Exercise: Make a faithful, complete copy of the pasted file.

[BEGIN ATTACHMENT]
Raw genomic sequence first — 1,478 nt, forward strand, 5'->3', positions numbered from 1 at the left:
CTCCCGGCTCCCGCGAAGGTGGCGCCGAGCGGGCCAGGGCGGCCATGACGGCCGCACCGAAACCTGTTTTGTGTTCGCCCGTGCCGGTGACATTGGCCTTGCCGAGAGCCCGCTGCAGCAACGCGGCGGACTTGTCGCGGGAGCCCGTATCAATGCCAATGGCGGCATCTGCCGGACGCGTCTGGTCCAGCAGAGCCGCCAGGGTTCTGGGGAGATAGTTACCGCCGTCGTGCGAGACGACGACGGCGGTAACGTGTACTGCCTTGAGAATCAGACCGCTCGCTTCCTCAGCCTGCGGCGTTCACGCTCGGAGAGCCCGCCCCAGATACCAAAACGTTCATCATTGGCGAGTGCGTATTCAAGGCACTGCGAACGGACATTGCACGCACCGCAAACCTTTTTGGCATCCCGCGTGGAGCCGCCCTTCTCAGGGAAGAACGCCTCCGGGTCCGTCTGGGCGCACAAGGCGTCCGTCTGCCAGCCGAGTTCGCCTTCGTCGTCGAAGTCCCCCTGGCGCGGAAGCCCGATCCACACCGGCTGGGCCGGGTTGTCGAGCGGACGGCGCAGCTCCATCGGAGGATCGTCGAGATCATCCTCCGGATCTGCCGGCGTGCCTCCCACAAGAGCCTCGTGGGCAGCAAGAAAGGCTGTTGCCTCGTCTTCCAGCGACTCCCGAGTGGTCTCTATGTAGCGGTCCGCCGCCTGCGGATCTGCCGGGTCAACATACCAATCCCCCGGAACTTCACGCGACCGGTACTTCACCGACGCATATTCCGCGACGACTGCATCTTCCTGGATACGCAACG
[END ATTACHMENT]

Raw genomic sequence first — 1,478 nt, forward strand, 5'->3', positions numbered from 1 at the left:
CTCCCGGCTCCCGCGAAGGTGGCGCCGAGCGGGCCAGGGCGGCCATGACGGCCGCACCGAAACCTGTTTTGTGTTCGCCCGTGCCGGTGACATTGGCCTTGCCGAGAGCCCGCTGCAGCAACGCGGCGGACTTGTCGCGGGAGCCCGTATCAATGCCAATGGCGGCATCTGCCGGACGCGTCTGGTCCAGCAGAGCCGCCAGGGTTCTGGGGAGATAGTTACCGCCGTCGTGCGAGACGACGACGGCGGTAACGTGTACTGCCTTGAGAATCAGACCGCTCGCTTCCTCAGCCTGCGGCGTTCACGCTCGGAGAGCCCGCCCCAGATACCAAAACGTTCATCATTGGCGAGTGCGTATTCAAGGCACTGCGAACGGACATTGCACGCACCGCAAACCTTTTTGGCATCCCGCGTGGAGCCGCCCTTCTCAGGGAAGAACGCCTCCGGGTCCGTCTGGGCGCACAAGGCGTCCGTCTGCCAGCCGAGTTCGCCTTCGTCGTCGAAGTCCCCCTGGCGCGGAAGCCCGATCCACACCGGCTGGGCCGGGTTGTCGAGCGGACGGCGCAGCTCCATCGGAGGATCGTCGAGATCATCCTCCGGATCTGCCGGCGTGCCTCCCACAAGAGCCTCGTGGGCAGCAAGAAAGGCTGTTGCCTCGTCTTCCAGCGACTCCCGAGTGGTCTCTATGTAGCGGTCCGCCGCCTGCGGATCTGCCGGGTCAACATACCAATCCCCCGGAACTTCACGCGACCGGTACTTCACCGACGCATATTCCGCGACGACTGCATCTTCCTGGATACGCAACG